|The Indian Scout in front of the USAF Bone Yard at Davis-Monthan AFB in Tucson, AZ|
I woke up this morning to find Steve already gone. I assume he went to eat the hotel breakfast without me. Last night I asked him to let me sleep in the morning because I haven't been getting enough sleep. At 9 am I awoke to realize I had indeed missed breakfast and Steve. His laptop was gone, so he was probably working in the lounge.
Steve and I needed a day apart, so I packed up and headed to a coffee shop nearby. I had visited the Crave Coffee Shop a number of times when we visited Tucson in 2013 and liked it very much. With a Hummus Flat Bread Wrap and Chai Latte on my table, I was able to knock out some work.
But after working 5 hours, I was ready to get off my ass. The sun was shining and I just knew the temps were in the 80's. I had heard about 2nd Saturdays in Downtown Tucson, a festival of sorts, with food trucks, local restaurants, live music and shopping, so I decided to go.
Rarely do Steve and I take time apart. I know we should do it for our own sanity, personal growth and for the health of our relationship. But frankly, it's just not easy for either of us. We are so attracted to one another it seems impossible to stay away. Even when we fight, there's an enormous passion and energy we are creating. Neither of us want to fight, but we've gotten into a terrible cycle of arguing. It doesn't happen too often, but when it starts, if one of us can leave, we can stop the fight before it gets out of hand.
So today was my effort to walk away.
As I pulled out of the parking lot of the coffee shop to head Downtown, something tugged at my heart.
"You don't want to go to some street party. Why not just go for a ride?" my little inner voice whispered.
I turned my handlebars and took off heading east. I rode east until the road ended and found I was still in traffic, surrounded by homes.
"How do I get out of here?" I wondered.
Tucson is remarkable sprawling. I was shocked to find it is 224 square miles! Combine that with the fact that there is no crosstown highway system in the area and you have a riding nightmare.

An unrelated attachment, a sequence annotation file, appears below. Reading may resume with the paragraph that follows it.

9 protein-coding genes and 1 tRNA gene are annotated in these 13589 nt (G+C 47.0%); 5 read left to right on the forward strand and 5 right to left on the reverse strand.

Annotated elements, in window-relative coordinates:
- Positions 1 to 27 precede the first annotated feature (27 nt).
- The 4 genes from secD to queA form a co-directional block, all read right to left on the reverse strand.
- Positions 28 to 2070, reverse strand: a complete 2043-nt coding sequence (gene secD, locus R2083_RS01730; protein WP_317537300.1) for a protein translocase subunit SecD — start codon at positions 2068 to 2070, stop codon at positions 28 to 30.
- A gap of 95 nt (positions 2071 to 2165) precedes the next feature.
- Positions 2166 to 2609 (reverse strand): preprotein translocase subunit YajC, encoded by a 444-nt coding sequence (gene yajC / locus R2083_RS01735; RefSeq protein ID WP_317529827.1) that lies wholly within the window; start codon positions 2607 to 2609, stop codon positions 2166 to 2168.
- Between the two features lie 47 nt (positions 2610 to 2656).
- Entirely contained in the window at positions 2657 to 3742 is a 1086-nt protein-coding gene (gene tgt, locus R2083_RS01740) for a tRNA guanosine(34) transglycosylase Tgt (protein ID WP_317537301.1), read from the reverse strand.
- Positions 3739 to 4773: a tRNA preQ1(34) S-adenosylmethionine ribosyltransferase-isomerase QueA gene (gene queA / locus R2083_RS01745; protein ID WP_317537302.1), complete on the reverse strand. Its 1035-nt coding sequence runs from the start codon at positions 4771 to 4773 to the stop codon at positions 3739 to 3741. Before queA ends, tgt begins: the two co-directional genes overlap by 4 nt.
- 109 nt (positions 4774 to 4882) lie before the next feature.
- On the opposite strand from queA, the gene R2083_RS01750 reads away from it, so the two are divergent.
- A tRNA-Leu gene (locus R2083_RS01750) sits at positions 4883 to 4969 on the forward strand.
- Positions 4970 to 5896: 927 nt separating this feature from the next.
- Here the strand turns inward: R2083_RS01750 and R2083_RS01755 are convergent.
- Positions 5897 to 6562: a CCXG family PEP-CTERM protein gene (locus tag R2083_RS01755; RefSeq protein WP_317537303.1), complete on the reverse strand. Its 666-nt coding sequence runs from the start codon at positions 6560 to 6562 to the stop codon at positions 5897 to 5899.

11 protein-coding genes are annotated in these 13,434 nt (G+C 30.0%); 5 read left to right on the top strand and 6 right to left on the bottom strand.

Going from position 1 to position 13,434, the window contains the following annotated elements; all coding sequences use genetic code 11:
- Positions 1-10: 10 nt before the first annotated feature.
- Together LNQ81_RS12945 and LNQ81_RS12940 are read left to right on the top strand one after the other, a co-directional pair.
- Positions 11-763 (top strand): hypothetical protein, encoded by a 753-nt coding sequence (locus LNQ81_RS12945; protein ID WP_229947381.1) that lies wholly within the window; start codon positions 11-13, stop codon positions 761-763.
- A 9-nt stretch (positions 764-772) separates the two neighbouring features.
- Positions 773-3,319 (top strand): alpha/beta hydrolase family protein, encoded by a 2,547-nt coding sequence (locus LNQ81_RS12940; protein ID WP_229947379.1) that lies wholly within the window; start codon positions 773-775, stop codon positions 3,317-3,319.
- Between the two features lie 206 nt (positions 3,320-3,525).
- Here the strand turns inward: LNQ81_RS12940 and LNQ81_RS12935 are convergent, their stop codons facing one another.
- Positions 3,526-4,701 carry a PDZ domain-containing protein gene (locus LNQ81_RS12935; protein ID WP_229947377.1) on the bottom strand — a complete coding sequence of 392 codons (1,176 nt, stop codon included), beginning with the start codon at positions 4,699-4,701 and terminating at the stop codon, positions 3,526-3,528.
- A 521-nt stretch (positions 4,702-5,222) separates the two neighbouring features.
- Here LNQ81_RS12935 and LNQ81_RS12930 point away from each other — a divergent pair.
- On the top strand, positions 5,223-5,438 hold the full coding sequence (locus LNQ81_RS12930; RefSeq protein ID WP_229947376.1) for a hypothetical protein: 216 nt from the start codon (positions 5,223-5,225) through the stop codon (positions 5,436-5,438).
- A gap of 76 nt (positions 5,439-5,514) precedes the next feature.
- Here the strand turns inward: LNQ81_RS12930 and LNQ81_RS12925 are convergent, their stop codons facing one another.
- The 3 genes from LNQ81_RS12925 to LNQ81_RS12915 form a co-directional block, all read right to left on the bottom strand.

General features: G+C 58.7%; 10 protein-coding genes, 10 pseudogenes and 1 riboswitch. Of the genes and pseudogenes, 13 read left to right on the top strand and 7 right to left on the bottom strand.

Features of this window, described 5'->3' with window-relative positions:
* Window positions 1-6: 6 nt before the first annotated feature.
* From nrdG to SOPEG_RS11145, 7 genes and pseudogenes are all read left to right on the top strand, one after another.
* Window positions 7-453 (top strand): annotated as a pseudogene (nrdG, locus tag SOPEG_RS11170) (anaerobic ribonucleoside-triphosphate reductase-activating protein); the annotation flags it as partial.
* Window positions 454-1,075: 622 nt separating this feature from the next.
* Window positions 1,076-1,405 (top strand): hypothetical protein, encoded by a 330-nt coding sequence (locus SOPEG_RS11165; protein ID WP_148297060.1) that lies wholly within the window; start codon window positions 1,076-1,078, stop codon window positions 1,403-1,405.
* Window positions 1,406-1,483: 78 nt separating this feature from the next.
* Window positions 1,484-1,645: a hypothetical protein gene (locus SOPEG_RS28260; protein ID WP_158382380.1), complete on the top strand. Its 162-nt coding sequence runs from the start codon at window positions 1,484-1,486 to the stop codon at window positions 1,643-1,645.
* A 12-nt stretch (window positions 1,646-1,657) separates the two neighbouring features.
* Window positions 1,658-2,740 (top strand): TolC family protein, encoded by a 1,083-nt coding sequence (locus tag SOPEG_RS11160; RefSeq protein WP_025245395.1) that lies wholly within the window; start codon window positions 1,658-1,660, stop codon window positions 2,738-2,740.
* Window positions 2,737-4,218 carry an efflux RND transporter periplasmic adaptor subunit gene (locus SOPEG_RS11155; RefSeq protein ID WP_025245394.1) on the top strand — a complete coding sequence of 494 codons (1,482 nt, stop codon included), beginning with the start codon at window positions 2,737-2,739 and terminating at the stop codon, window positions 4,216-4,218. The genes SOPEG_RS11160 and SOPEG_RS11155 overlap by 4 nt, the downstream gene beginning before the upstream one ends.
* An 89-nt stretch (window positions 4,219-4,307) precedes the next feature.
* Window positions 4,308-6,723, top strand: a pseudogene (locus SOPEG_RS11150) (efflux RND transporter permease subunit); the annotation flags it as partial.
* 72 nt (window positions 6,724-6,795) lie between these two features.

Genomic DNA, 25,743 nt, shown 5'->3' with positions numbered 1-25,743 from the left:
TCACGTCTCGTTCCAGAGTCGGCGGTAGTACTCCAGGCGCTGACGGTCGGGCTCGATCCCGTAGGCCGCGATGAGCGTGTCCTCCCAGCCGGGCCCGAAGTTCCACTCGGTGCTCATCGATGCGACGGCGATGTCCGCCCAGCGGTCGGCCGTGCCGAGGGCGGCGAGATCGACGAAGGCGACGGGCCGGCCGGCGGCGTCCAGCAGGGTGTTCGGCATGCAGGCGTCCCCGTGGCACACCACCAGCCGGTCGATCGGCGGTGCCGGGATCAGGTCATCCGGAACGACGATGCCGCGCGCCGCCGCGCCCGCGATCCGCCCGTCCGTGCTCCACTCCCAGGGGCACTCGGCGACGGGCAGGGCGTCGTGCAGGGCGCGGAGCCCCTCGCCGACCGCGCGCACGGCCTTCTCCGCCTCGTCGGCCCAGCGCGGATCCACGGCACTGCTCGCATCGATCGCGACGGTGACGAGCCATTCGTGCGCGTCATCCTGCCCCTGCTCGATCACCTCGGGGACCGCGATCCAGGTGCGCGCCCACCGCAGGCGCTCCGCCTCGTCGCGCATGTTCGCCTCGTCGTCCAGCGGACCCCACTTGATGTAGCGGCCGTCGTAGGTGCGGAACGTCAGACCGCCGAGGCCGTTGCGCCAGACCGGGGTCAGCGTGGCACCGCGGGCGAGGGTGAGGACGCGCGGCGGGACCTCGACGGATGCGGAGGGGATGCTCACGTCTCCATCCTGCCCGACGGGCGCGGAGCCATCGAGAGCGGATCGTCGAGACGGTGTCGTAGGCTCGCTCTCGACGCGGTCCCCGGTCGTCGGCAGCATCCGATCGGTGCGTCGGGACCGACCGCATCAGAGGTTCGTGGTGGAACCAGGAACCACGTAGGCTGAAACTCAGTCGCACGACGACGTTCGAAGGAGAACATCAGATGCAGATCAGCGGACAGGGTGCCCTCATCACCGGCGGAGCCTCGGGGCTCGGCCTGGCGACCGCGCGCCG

"To get anywhere in Tucson, you must use city streets, which is nothing but cars and stoplights. It takes an hour to get from the west side of the city to the east," Chris, a Tucson motorcycle rider told me.
At the end of the eastbound road, I chose to go south. I rode for about 20 minutes to the edge of the residential area and stopped to get gas. After filling up the tank, I rode around in circles, exploring roads, finding interesting spots, and taking in the sun and the scenery. I rode by the NASCAR track, a shooting range, the Davis-Monthan Air Force base and the USAF Bone Yard. I stopped to marvel at the hundreds of aircraft and vehicles resting unused on this fenced stretch of wasteland.
I pondered my fate as I stood on roadside staring at the Bone Yard with despair. One day I'll be useless. I certainly hope I don't live that long to be a nuisance; an albatross around the neck of a younger family member. I would rather lie in the Bone Yard.
Steve's motorcycle, Blackbird. There was something soothing about simply seeing Blackbird. Perhaps because I know that wherever Blackbird is, Steve is not far behind. Blackbird is much like our family dog in that way.
I racked up only 70 miles in the 4 hours of riding, mostly due to the traffic and stoplights to get away from and back to our hotel. But as usual, the day of riding was exactly what I needed to clear my mind and settle my emotions. Upon arriving in our hotel room and relaxing after a hot shower, I was filled with gratitude for this life.
Others may do yoga, eat, shop or exercise, but for me there is no better stress reliever than my Meditation in Motion; motorcycle riding.